Health Minister, Dr. the Hon. Christopher Tufton, says the final draft of the National Health Insurance Plan is being prepared for submission to Cabinet.
“We held a series of consultations with a range of stakeholders. We still may do a few more, but ultimately, Cabinet will have to approve it; then there is the matter of how you operationalise it. So, it is a scheduled implementation and will take some time to get to full throttle,” he said.
He was speaking to JIS News at the opening of the ninth annual National Health Research Conference at the Jamaica Conference Centre in downtown Kingston on Thursday (November 22).
Dr. Tufton said that the insurance plan aims to “get more people involved (in accessing) health coverage”, and will ensure that the most vulnerable have some basic insurance.
“A lot of Jamaicans are accessing health coverage in terms of the National Health Fund (NHF) but that is (just) drugs. There is 20 per cent of the population that have private health insurance; about 12 per cent of those are government workers and then the rest are private,” he pointed out.
“The insurance that is being envisioned will enhance some of the other components of benefits, whether it is diagnostic or otherwise, and develop a more organised way to outsource some of those benefits. So it is an attempt at a more holistic approach to ensuring universal access to healthcare,” he explained further.
The two-day Health Research Conference is aimed at giving recognition to research being conducted in the public sector and partner institutions across the country.
The conference entails the sharing of findings on health studies conducted by the Ministry and other institutions and individuals in Jamaica; identifying operational research with the potential to influence or be translated into policy; and facilitating special discussions and presentations on the conference theme, ‘Achieving Healthy Goals: Don’t Wish for it, Work for it’.
Dr. Tufton said that the event provides an important means of promoting research and evidence-based decision-making in informing public health interventions.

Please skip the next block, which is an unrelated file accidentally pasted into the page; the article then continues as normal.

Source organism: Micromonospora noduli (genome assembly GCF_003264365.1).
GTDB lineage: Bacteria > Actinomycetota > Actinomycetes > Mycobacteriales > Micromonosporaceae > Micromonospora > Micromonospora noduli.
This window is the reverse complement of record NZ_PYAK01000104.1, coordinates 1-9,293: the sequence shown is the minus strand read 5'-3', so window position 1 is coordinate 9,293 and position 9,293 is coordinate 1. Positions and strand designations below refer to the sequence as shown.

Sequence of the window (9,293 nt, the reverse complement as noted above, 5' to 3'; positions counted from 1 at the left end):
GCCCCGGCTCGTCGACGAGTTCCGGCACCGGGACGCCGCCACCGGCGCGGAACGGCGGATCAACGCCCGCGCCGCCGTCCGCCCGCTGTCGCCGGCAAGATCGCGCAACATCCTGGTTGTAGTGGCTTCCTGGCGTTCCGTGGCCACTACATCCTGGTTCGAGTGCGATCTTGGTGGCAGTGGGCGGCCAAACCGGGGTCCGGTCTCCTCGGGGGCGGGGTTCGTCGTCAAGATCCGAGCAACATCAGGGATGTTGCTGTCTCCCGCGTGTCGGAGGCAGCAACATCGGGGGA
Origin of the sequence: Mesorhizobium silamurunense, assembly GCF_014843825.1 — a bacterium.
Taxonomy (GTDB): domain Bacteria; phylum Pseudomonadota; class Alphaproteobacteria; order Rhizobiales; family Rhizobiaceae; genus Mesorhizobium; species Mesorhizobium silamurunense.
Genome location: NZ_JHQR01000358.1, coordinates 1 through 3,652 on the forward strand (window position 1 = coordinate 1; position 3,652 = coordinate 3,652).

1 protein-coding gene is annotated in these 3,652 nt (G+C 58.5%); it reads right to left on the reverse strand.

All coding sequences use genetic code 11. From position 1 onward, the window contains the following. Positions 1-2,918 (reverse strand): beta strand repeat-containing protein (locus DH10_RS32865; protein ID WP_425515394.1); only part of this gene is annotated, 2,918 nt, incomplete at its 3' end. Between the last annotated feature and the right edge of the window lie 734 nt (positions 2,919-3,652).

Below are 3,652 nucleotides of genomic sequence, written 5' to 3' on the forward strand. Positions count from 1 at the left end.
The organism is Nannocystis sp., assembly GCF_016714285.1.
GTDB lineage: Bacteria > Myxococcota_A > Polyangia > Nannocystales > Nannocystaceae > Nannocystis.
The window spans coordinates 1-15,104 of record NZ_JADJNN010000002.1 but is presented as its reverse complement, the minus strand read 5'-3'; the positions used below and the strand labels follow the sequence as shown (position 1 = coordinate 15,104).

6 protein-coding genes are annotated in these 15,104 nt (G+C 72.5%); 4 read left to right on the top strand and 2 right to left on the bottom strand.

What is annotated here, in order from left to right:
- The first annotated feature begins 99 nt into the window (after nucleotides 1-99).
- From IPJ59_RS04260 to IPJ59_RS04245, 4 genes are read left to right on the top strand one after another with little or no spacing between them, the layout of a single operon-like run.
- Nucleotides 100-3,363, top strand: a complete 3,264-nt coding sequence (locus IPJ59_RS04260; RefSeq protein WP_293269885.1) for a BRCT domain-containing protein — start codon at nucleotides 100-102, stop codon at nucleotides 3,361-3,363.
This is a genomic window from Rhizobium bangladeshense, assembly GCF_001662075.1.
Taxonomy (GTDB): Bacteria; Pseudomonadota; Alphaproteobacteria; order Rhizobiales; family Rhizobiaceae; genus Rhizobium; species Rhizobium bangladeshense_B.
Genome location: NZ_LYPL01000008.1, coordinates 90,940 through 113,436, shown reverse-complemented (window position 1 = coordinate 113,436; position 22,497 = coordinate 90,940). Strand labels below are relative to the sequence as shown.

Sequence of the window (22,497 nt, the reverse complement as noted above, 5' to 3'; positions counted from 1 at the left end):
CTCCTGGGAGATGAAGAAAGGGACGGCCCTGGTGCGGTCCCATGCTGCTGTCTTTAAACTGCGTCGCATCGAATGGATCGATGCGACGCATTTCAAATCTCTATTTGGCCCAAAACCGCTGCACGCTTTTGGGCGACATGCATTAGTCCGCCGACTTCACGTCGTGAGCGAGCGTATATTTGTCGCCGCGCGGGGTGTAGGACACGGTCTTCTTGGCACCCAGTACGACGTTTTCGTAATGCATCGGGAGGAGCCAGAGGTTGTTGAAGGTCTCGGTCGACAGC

He noted that research is “what informs the identification and measurement of milestones for (health) interventions and helps us to determine when we need to shift gears to accelerate progress. We see this very clearly as we contemplate the challenges we face with non-communicable diseases (NCDS)”.
Pan-American Health Organization/World Health Organization (PAHO/WHO) Representative in Jamaica, Dr. Bernadette Theodore-Gandi, commended the Ministry for staging the forum to discuss the outcomes of research findings, with the aim of strengthening existing systems and providing encouragement and support to the researchers.
“As the specialised international health agency for this region, one of PAHO’s core functions is to strengthen capacity for research… and the generation, dissemination and translation of knowledge, promotion of research governance, and the monitoring of ethics and standards with research practices,” she noted.
Dr. Theodore-Gandi said the WHO recognises research and innovation as foundations for sustainable development and providing medical, social and environmental solutions.
During the opening of the conference, student researchers, as well as their principal investigators, were presented with grants by the Ministry of Health, valued at $1.5 million, for the execution of research that supports the priorities of the Ministry.
There were various presentations, including the findings of the Jamaica Health and Lifestyle Survey by Principal Medical Officer in the Ministry, Dr. Karen Webster-Kerr.